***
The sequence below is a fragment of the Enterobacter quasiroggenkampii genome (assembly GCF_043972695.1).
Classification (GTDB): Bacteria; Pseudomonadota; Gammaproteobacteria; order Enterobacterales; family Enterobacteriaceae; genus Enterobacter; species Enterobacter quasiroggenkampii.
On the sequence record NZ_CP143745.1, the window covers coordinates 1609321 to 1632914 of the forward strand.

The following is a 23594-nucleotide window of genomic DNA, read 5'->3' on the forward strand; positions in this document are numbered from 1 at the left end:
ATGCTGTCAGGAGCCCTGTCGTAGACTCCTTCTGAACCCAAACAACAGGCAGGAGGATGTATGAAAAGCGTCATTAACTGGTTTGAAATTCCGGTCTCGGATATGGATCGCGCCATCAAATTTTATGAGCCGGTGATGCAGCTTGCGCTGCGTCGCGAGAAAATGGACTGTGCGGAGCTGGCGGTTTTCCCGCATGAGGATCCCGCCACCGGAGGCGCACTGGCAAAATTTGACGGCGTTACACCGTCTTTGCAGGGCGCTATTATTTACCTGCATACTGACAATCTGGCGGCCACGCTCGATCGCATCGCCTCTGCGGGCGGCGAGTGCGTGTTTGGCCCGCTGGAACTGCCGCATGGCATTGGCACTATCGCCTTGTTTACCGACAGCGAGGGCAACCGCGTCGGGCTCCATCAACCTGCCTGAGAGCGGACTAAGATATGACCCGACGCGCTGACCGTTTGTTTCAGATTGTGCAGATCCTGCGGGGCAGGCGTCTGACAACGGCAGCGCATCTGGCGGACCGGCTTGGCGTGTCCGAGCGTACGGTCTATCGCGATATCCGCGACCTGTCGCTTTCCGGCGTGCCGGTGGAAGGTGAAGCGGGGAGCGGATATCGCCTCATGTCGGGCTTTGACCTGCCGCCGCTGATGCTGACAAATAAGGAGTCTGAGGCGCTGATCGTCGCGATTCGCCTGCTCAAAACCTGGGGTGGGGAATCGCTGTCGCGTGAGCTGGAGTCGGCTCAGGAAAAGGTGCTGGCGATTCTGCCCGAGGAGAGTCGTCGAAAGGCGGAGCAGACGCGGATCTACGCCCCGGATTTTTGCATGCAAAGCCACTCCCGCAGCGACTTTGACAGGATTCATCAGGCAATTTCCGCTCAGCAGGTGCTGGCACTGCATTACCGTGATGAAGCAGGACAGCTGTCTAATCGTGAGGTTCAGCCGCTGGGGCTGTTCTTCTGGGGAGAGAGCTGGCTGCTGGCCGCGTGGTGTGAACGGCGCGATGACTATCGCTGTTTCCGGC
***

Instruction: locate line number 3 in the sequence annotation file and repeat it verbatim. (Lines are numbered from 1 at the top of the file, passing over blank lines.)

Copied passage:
On the sequence record NZ_CP143745.1, the window covers coordinates 1609321 to 1632914 of the forward strand.